As a child, I lived a quiet, normal life. My oldest brother, Male 4 Mos., who stays in a formaldehyde-filled jar on the mantel, was always very quiet, and stuck pretty much to himself. (I never could understand the fondness all my brothers and sisters have for formaldehyde. I can't stand even the taste of the stuff.) My next-oldest brother, Male 5 Mos., went off very early to boarding school, where he excelled in biology, serving as an anatomy sample. Male 3 Mos., the older brother closest my own age, was always very serious. I can't recall his ever having cracked a smile. We didn't really get along, and his success has proved a barrier between him and the rest of the family. He is Head Sample at the Princeton Medical School Institute on Prenatal Mortality, and that importance has gone to his head (the rest of him is used in the course on developmental biology). My older sister, Female 4 Mos., was a warm, reticent child who stayed home all the time, mostly on a shelf in the cellar. My younger sister, Female 16 Weeks, was always outgoing, but a bit of a scatterbrain. She resides in Cornell University Medical Center, UCLA Medical School, and Trenton State School of Nursing. The baby of the family, Male 2 Mos. ("X414" as he is affectionately known), is very much like me, but not so handsome. He and I have always been close. I don't know if he is homosexual — if he is, he is in the closet (in the hall, near my bedroom door). None of us has ever married. In fact, I've never heard any of them even mention the topic. And Dad has never pressured me.

The stereotypical Freudian pattern does not fit my background. My mother was not overly dynamic, and we were not even geographically close. As I said, she died four months before I was born and moved away to a cemetery in Communist China, so she could be close to her parents, who are still vigorous and active in community life in Keokuk, Iowa, where our family has always lived except for those who immigrated to the U.S. My father and I have always been very happy and very close. After Mom died, he was like a father and cousin to me.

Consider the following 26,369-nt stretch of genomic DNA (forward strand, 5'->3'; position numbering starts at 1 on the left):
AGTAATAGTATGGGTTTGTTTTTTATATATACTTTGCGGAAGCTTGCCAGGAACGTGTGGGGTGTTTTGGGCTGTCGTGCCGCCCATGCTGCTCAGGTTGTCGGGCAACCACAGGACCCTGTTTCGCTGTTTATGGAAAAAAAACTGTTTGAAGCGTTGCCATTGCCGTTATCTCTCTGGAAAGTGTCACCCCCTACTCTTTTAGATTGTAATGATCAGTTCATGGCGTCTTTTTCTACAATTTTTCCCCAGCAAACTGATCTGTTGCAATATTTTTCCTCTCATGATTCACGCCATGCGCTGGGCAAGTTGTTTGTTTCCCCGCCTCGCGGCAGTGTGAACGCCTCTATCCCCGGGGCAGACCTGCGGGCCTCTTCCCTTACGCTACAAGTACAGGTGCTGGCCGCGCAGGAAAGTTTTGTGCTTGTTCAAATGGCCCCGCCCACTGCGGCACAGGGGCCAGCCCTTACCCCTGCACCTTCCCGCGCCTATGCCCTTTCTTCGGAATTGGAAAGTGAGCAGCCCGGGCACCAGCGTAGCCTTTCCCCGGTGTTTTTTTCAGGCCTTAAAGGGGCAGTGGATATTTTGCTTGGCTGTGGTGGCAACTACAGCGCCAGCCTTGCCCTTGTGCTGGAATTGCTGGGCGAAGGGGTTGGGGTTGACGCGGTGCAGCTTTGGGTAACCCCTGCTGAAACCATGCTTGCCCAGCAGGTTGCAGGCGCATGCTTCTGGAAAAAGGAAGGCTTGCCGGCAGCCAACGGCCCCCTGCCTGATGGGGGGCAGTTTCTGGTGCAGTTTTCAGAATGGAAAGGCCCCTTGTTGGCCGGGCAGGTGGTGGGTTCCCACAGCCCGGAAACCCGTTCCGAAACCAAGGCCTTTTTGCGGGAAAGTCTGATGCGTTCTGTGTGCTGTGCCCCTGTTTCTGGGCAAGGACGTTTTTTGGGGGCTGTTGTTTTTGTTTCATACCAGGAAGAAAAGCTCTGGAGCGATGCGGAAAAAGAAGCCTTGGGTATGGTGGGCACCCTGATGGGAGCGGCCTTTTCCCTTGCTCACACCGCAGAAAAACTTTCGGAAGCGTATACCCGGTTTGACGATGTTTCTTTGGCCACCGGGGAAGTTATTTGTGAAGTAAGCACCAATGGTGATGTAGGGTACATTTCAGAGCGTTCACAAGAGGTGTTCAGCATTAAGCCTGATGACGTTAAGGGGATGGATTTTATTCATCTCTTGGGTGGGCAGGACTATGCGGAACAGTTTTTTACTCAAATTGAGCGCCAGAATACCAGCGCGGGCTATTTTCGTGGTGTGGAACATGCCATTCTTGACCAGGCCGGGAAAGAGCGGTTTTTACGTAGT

Dad was an extraordinary man who maintained a full, healthy family life at the same time as he aggressively pursued his career. He won high acclaim for his pioneer work in isolating and refining chromatose neoglabulins into epoxy cigars noted mainly for their freedom from carcinogens and their extreme resistance to fire. Following that breakthru, Dad was able to make significant headway in the inquiry into the nature and possible uses of synthetic exclamatious protineinids. In my teens I spent many hours training the trypanosomes that were so important to Dad's experiments, and used to divert myself by causing them to perform extra little stunts, aside from those strictly necessary for the schismatic-fibrosis-wave alluvations (or "nestorian heresies" as we jokingly referred to them). Dad's including me in his work strengthened our relationship and helped me to appreciate him as a full man, not merely as my father (an extension of myself) or Dad Shapiro's manluvd. In our closeness and the mutual appreciation between my father and myself, we depart from and therefore disprove the Freudian explanations for homosexuality.